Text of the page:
House and Senate are back in today until Thanksgiving.
As of now, the Senate will just have a procedural vote on another financial supplementary package for relief for Puerto Rico and California. They'll vote on final passage later this week and then likely proceed to more nominations. Once I get a lineup of who is on deck, I'll send you some info.
McConnell said over the weekend that he's willing to bring a market stabilization bill to the floor for a vote only if he's sure the president will sign it. That was likely a subtle hint to POTUS to make up his mind about this Alexander-Murray deal because the truth of the matter is that the bill will pass the Senate, and it will be good for everyone politically to pass it.
I expect I'll have more intel on this after my staff meeting.
While it's not on the schedule yet, I expect John McCain to get Pentagon officials in front of his committee (Senate Armed Services) this week or next. Many folks on both side of the aisle are calling for a Benghazi-style Congressional investigation.
There will probably be a lot of parallels now between the tax reform effort and the healthcare fight earlier this year. Passing the budget resolution was the easy part. Now instructions go to committees to actually create the legislation.
If it's anything like last time, it'll be done mostly in secret, which Dems will go up in arms about. The Administration's goal is to have this done by Thanksgiving, but that's a pretty lofty goal. As I get more information on this, I will post it. Right now, we're mostly in the dark.
I'm finding that a really good person to follow for Russia updates is University of New Hampshire law professor Seth Abramson (@SethAbramson). I imagine this guy has a timeline map up all over his office walls detailing this investigation because what he tweets is remarkably concise.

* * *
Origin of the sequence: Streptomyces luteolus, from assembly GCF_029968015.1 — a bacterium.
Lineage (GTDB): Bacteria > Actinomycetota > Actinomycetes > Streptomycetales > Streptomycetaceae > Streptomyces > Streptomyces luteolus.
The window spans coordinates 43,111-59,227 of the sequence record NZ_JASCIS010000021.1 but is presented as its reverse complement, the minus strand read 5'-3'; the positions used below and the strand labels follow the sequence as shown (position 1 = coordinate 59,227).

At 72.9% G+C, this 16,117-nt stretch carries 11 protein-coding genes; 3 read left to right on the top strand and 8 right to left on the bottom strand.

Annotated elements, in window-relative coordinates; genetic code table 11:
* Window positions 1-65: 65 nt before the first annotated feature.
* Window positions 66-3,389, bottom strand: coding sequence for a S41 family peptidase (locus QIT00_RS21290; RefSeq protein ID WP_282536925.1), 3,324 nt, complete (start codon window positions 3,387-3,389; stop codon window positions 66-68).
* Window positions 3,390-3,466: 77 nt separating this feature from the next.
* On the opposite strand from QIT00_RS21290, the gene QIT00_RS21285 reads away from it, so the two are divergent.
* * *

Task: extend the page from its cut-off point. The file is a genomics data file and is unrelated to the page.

This morning, he posted an article saying that while this Administration has largely ignored the sanctions packaged passed by Congress early this year, it has just levied sanctions against a Putin critic. Bill Browder is a human-rights activist and largely responsible for the Magnitsky Act:
Additionally, we're hearing this morning that Tony Podesta's lobbying firm is now under the scope of Robert Mueller's investigation.
I am getting really impatient waiting for the other shoe to drop on this one.
I'll probably have more updates after my staff meeting!
As I predicted, the slew of confirmation votes in the Senate will mainly be for Judicial nominees. Here is a list of nominees that have been voted out of the Judiciary Committee, and could come up for a vote, and why your Senators should vote NO on them:
Eastern District of NC: Thomas Farr
- Farr has a long record of defending laws that weaken voting rights for African Americans, which is an especially important issue in North Carolina. One of the cases that stands out is NC's sweeping voter suppression law, passed in 2013 that he defended in court. The law required voters to present government-issued IDs, shortened early voting, and eliminated same-day voter registration. The 4th Circuit Court ultimately struck down the law in 2016.
- Opposed by many civil rights groups and the Congressional Black Caucus
- Farr also has a record of defending redistricting maps that were rejected on the federal level.
- In 2015, NC civil rights groups sued the states for violating the National Voter Registration Act, he again defended the law. He lost that case too.